Pennsylvania utilities and PJM Interconnection are bullish about summer reliability efforts in the state.
The state Public Utility Commission on July 9 released the summer reliability reports of various utilities, including PPL’s (NYSE:PPL) PPL Electric Utilities and Exelon’s (NYSE:EXC) PECO, which focus on reliability enhancement programs, preventative maintenance programs, capacity planning and 2012 storms and the lessons learned from them.
In its summer 2013 reliability assessment to the PUC, PJM Interconnection said the transmission system is expected to perform adequately based on applicable criteria. PJM also noted that it expects to reliably serve expected peak loads, which are expected to be slightly higher this summer compared to last summer’s weather-normalized loads.
The amount of demand response (DR) is down slightly from summer 2011, but DR has increased since 2006, helping to offset the impact of generator retirements, PJM said.
The 2013 PJM load forecast is about 1% lower than the 2012 load forecast due to the continuing effects of a slow economic recovery, PJM said.
PPL Electric Utilities said it believes it is operationally ready for summer to meet its customer needs and expectations.
Based on prior storm experience, the company said it has increased the funding and scope of its vegetation management efforts along multi-phase distribution lines and on 69-kV transmission lines. “Our practices are now more aligned with best in class vegetation management practices for avoiding vegetation-caused outages,” the company said.
PPL Electric Utilities said it plans more than $510m in capital improvements this year to maintain and improve reliability and meet increased demand on its transmission and distribution systems.
Additionally, substantial capital is being deployed for new large transmission expansion projects, including the 500-kV Susquehanna – Roseland line and the Northeast/Pocono Reliability Project.
The company also said that more than 42 load-based and reliability projects on the transmission and distribution systems were completed through June, strengthening its network in time for peak summer demand. Additional system modernization work is underway, as well as dozens of system improvements that will be completed through the rest of the year.
The company said key projects include rebuilding and reconductoring several older transmission lines under its vintage conductor replacement program; completion of a long-planned 69-kV transmission upgrade serving Lehigh and Bucks counties; construction of new transmission substations and lines to relieve load on existing facilities and improve operational flexibility; and expanded right-of-way and clearance on targeted transmission lines where reliability improvement is needed.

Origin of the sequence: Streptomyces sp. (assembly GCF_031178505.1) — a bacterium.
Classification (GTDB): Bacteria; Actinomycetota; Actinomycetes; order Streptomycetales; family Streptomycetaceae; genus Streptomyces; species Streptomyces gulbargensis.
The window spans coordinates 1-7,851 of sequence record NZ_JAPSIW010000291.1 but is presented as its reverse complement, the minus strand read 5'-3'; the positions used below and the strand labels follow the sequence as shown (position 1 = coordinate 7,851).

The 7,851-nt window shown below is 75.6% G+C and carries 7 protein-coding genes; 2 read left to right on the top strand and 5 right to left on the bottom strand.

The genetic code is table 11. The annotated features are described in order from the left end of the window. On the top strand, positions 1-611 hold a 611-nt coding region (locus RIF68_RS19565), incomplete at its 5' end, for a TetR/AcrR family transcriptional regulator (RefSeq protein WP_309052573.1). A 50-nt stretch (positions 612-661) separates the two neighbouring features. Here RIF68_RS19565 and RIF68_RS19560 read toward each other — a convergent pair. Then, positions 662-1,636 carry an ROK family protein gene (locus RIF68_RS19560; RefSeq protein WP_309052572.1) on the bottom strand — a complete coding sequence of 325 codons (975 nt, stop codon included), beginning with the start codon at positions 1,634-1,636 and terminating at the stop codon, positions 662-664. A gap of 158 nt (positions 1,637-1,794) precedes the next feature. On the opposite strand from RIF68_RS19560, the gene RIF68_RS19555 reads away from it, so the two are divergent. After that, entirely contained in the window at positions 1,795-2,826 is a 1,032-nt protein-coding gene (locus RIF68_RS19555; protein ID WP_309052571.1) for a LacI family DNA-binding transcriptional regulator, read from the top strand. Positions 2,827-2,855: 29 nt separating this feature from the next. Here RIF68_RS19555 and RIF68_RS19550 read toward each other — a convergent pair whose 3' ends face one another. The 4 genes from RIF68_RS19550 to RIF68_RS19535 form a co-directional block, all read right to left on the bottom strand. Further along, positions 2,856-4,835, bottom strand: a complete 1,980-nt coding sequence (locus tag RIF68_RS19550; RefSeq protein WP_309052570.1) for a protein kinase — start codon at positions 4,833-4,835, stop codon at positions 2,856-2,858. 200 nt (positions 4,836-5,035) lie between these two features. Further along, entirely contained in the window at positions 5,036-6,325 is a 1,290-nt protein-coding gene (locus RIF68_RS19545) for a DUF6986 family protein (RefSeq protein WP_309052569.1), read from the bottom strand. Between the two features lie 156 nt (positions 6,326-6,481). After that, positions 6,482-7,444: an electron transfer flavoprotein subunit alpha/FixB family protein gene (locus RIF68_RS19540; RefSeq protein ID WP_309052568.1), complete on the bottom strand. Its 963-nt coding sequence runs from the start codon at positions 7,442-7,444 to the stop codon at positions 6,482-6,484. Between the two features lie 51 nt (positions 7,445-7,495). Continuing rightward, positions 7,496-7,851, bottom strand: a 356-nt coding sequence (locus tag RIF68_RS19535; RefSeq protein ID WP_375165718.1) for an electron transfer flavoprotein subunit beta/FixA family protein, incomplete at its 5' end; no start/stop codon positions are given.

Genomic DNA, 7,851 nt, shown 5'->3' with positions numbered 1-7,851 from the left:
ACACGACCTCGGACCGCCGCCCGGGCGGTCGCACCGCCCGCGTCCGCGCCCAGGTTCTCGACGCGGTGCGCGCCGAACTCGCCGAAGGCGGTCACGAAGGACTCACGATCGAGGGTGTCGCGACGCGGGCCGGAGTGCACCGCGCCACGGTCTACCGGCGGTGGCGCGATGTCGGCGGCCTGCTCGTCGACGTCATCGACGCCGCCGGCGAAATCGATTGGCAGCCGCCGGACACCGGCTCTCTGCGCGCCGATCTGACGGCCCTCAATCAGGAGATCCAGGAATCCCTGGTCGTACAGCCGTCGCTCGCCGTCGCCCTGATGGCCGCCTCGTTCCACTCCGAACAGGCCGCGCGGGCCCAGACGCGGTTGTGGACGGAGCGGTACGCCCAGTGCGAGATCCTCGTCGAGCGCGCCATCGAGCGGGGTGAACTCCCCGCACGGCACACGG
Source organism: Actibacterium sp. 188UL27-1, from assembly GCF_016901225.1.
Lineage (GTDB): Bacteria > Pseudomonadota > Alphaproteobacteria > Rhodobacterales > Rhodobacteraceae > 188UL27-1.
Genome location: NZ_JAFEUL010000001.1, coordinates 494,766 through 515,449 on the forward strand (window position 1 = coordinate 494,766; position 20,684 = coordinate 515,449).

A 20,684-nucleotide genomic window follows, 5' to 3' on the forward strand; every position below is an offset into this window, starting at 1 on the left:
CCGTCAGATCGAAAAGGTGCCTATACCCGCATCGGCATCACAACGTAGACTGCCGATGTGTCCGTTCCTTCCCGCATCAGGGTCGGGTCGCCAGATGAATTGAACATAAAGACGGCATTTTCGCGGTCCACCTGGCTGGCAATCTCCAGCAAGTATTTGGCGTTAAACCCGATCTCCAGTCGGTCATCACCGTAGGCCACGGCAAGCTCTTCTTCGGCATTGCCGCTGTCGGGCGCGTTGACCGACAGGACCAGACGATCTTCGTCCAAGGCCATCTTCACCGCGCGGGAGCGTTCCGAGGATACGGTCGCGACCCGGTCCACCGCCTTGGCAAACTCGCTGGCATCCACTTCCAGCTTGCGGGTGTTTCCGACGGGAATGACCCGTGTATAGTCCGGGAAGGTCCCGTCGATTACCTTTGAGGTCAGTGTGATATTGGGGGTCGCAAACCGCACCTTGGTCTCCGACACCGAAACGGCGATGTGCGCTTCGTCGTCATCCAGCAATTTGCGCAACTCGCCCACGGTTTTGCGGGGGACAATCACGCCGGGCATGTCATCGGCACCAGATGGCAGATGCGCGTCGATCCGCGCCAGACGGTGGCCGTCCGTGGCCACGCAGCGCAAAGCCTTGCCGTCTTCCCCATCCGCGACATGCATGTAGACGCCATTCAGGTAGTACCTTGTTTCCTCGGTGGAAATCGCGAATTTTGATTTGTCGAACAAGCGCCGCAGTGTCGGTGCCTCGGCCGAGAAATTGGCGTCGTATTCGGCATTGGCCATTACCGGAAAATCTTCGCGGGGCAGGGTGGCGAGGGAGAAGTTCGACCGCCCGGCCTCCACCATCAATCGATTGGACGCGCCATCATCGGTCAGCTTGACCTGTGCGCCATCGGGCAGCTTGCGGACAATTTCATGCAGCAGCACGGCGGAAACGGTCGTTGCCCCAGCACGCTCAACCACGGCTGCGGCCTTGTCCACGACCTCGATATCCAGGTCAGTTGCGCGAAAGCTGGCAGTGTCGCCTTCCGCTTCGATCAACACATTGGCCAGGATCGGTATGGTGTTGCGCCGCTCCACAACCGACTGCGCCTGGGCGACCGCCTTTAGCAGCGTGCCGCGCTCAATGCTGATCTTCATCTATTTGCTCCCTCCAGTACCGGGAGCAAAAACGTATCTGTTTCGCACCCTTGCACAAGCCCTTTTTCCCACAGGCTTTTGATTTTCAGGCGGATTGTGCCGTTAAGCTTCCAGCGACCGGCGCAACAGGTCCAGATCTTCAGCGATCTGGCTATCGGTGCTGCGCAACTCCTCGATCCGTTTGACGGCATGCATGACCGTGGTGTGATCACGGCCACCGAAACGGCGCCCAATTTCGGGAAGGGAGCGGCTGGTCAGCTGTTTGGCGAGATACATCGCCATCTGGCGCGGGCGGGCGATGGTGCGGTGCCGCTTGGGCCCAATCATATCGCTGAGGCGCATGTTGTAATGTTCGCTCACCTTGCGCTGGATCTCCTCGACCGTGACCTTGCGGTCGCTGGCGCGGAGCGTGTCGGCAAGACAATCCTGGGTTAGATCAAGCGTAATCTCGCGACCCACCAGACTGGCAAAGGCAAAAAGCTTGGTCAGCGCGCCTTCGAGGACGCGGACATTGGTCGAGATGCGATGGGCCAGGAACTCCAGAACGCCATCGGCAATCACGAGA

PPL Electric Utilities also noted that a new significant operating response team, or SORT, was created, and is an on-call organization that is activated to support timely investigation, repair and restoration of significant transmission and substation events that affect system operations and reliability.
The company’s system consists of more than 40,000 miles of overhead transmission and distribution power lines, nearly 450 substations and almost one million poles, according to the report.
PECO said it has made improvements to its transmission system and substations, including upgrading equipment and adding monitoring and control capabilities at Cromby and Eddystone substations, rebuilding a 138-kV transmission line in Montgomery and Delaware counties and beginning construction of a new 500-kV line.
“Summer is here and PECO is ready,” the company said in its report.
PECO also said its ongoing smart grid investments enhance reliability through microprocessor-based relay upgrades, fiber optic communications among substations and disturbance monitoring equipment across the transmission system.
Comprehensive vegetation management preventive maintenance programs are completed on distribution circuits and on transmission lines on a five-year cycle, protecting the transmission and distribution systems from vegetation-related interruptions.
PECO also noted that more than 35 projects have been completed this year that are key to meeting the increased demand customers place on the electric system, including installing substation equipment upgrades and new transmission wires and poles.
Among other things, the company said it completed various capacity addition projects that enhance its 2013 summer readiness, including:
- “220-02 & 220-31 Line Upgrades Planebrook to Bradford,” which cost $4.7m. PECO said 2013 system conditions confirmed the need for the projects to increase the capacity of the 220-02 and 220-31 transmission lines from the Planebrook to Bradford substations.
- “130-35 Line Upgrade Project,” which cost $18m and addressed potential emergency capacity issues on the 130-35 line. A significant portion of the transmission line was replaced between the Plymouth Meeting substation and the Bryn Mawr substation.